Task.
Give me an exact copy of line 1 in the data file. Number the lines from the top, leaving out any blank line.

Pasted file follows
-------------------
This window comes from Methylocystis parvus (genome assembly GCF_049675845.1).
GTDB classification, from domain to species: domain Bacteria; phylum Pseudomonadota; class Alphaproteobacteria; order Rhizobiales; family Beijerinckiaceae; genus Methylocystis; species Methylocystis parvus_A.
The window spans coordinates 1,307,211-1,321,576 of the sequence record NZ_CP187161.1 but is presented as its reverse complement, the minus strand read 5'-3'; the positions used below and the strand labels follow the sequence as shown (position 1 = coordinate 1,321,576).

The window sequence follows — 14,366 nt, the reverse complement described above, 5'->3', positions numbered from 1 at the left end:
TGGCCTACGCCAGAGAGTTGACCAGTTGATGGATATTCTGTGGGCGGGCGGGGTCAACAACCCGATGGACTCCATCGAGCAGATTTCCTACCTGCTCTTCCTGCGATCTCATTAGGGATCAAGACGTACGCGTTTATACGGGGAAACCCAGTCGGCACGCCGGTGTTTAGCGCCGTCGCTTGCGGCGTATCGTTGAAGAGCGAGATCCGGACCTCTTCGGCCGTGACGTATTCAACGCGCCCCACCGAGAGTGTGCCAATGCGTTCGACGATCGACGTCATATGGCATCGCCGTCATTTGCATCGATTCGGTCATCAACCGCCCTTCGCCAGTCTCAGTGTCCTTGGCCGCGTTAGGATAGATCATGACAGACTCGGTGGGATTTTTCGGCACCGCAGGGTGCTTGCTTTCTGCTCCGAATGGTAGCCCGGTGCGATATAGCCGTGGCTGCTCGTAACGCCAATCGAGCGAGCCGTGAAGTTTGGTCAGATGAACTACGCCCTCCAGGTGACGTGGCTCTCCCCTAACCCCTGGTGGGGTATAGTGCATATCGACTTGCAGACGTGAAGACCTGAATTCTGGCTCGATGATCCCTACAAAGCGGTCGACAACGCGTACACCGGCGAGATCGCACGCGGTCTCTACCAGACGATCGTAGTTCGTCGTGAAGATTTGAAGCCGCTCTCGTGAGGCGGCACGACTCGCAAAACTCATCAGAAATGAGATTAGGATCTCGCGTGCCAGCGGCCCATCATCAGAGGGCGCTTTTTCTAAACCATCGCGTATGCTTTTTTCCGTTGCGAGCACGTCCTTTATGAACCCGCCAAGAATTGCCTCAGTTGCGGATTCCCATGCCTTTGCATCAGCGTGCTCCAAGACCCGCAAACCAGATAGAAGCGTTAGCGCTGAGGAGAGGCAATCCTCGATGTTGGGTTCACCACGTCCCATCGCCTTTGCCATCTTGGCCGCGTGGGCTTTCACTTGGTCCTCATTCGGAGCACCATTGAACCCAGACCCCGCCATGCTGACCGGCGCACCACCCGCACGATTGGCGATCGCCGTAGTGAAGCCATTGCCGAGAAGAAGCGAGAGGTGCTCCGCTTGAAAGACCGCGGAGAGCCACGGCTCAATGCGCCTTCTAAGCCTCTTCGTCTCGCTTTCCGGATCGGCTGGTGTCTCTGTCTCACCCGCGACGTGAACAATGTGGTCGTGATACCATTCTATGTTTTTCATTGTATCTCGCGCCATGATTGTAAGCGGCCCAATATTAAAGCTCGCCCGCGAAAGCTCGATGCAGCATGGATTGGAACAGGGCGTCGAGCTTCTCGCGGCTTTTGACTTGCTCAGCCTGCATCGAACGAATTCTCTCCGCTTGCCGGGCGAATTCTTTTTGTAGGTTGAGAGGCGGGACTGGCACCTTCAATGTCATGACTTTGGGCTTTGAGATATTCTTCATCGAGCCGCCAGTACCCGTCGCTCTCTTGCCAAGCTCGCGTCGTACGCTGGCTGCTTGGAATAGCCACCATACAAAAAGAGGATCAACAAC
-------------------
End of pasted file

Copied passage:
This window comes from Methylocystis parvus (genome assembly GCF_049675845.1).